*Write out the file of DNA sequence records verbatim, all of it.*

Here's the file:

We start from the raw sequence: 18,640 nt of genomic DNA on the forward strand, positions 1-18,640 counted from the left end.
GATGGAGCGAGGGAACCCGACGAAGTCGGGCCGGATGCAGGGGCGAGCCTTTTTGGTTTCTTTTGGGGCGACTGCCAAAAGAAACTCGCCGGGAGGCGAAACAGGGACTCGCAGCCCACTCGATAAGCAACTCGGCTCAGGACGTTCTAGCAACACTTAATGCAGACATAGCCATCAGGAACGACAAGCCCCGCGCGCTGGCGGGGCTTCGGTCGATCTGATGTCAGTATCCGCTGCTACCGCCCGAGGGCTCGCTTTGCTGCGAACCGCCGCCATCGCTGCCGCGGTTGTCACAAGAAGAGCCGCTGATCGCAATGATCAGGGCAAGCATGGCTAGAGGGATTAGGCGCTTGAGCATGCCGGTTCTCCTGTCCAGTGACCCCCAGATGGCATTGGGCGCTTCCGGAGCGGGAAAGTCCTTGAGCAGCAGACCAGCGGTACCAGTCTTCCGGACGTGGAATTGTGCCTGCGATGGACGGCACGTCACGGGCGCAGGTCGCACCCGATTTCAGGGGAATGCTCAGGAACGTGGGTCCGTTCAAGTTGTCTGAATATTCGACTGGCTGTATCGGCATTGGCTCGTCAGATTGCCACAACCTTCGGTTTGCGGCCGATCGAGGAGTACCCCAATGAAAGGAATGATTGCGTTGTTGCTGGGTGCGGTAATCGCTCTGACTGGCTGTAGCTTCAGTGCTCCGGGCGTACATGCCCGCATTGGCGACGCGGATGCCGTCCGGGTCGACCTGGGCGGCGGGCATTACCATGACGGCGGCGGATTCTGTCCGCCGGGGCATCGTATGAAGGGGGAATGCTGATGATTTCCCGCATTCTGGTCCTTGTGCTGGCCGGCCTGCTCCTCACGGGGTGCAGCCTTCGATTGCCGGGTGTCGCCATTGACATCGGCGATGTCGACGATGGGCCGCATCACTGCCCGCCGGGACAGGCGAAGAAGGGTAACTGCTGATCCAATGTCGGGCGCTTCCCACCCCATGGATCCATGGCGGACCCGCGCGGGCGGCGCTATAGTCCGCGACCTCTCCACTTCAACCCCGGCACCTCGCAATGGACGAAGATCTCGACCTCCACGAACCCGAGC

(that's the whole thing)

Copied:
We start from the raw sequence: 18,640 nt of genomic DNA on the forward strand, positions 1-18,640 counted from the left end.
GATGGAGCGAGGGAACCCGACGAAGTCGGGCCGGATGCAGGGGCGAGCCTTTTTGGTTTCTTTTGGGGCGACTGCCAAAAGAAACTCGCCGGGAGGCGAAACAGGGACTCGCAGCCCACTCGATAAGCAACTCGGCTCAGGACGTTCTAGCAACACTTAATGCAGACATAGCCATCAGGAACGACAAGCCCCGCGCGCTGGCGGGGCTTCGGTCGATCTGATGTCAGTATCCGCTGCTACCGCCCGAGGGCTCGCTTTGCTGCGAACCGCCGCCATCGCTGCCGCGGTTGTCACAAGAAGAGCCGCTGATCGCAATGATCAGGGCAAGCATGGCTAGAGGGATTAGGCGCTTGAGCATGCCGGTTCTCCTGTCCAGTGACCCCCAGATGGCATTGGGCGCTTCCGGAGCGGGAAAGTCCTTGAGCAGCAGACCAGCGGTACCAGTCTTCCGGACGTGGAATTGTGCCTGCGATGGACGGCACGTCACGGGCGCAGGTCGCACCCGATTTCAGGGGAATGCTCAGGAACGTGGGTCCGTTCAAGTTGTCTGAATATTCGACTGGCTGTATCGGCATTGGCTCGTCAGATTGCCACAACCTTCGGTTTGCGGCCGATCGAGGAGTACCCCAATGAAAGGAATGATTGCGTTGTTGCTGGGTGCGGTAATCGCTCTGACTGGCTGTAGCTTCAGTGCTCCGGGCGTACATGCCCGCATTGGCGACGCGGATGCCGTCCGGGTCGACCTGGGCGGCGGGCATTACCATGACGGCGGCGGATTCTGTCCGCCGGGGCATCGTATGAAGGGGGAATGCTGATGATTTCCCGCATTCTGGTCCTTGTGCTGGCCGGCCTGCTCCTCACGGGGTGCAGCCTTCGATTGCCGGGTGTCGCCATTGACATCGGCGATGTCGACGATGGGCCGCATCACTGCCCGCCGGGACAGGCGAAGAAGGGTAACTGCTGATCCAATGTCGGGCGCTTCCCACCCCATGGATCCATGGCGGACCCGCGCGGGCGGCGCTATAGTCCGCGACCTCTCCACTTCAACCCCGGCACCTCGCAATGGACGAAGATCTCGACCTCCACGAACCCGAGC